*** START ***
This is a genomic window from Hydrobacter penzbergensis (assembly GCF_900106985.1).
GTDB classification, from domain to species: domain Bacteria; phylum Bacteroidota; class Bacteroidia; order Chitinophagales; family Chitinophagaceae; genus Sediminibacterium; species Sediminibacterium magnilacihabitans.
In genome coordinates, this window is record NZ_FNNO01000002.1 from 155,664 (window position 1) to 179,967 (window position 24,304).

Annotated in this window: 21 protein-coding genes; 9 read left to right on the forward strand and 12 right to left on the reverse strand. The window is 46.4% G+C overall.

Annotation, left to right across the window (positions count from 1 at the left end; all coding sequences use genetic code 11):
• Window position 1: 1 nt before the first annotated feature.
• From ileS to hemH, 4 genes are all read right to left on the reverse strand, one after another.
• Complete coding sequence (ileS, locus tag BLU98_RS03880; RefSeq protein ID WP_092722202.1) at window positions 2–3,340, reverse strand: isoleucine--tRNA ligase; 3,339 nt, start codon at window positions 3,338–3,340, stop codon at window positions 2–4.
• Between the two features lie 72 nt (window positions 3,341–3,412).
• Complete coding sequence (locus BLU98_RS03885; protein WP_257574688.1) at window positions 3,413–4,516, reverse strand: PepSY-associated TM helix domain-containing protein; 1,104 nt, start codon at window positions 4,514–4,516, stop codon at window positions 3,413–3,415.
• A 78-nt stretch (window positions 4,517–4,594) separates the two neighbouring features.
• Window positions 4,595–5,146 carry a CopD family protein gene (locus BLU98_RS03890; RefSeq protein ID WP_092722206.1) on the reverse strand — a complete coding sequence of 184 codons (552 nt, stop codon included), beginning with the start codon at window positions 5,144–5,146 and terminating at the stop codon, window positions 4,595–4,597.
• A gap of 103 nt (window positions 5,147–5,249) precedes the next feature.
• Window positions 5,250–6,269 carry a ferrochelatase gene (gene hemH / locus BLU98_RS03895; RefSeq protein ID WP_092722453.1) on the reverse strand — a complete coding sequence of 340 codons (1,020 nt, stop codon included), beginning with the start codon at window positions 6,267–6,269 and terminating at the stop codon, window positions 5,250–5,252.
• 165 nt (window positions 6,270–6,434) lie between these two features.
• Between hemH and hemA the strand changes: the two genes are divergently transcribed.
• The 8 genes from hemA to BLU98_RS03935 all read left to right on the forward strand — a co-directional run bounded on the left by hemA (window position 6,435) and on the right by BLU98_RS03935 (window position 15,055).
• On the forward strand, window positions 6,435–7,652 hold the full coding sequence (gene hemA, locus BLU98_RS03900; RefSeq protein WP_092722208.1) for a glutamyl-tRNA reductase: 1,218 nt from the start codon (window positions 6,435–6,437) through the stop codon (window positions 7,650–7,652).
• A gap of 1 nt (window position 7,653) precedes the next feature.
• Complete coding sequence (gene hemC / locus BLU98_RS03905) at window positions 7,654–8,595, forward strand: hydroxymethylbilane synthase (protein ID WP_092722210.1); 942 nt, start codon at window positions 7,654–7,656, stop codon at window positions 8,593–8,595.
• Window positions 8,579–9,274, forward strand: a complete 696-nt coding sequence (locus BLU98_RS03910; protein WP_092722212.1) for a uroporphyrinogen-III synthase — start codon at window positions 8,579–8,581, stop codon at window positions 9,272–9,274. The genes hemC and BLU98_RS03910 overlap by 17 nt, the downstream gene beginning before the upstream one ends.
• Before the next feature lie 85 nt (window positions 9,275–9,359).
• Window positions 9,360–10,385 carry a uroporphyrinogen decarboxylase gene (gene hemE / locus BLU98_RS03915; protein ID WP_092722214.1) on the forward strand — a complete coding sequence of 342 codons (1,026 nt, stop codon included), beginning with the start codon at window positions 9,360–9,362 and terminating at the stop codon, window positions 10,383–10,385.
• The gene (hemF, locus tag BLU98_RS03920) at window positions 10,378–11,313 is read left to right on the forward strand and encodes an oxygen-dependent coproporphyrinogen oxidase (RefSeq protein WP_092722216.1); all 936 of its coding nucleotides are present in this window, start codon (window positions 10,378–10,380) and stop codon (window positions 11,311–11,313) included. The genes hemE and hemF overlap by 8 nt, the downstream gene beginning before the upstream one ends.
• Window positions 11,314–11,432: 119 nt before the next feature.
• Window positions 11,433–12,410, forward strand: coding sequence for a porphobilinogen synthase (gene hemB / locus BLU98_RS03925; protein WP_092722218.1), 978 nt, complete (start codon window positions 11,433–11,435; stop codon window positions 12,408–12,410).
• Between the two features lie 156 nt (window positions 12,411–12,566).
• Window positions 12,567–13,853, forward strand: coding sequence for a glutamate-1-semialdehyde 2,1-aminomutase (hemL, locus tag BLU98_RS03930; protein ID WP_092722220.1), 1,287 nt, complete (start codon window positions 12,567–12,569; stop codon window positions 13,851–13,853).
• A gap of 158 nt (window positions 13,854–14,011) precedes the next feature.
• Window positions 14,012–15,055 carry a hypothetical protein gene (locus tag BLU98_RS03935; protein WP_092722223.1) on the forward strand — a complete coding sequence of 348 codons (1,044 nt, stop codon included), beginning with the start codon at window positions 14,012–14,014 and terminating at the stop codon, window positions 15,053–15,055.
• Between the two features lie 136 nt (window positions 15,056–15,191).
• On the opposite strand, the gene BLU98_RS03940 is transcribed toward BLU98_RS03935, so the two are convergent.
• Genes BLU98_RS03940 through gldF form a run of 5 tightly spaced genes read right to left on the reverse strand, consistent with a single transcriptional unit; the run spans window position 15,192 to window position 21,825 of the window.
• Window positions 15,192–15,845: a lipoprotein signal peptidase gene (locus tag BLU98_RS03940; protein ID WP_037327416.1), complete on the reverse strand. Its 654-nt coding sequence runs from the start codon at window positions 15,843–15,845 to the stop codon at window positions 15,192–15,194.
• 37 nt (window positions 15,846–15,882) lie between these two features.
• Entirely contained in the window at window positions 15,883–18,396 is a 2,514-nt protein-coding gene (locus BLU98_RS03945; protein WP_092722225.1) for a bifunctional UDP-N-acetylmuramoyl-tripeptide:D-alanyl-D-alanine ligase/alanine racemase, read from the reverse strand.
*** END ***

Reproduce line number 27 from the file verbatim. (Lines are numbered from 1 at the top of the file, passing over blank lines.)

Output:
• Between the two features lie 156 nt (window positions 12,411–12,566).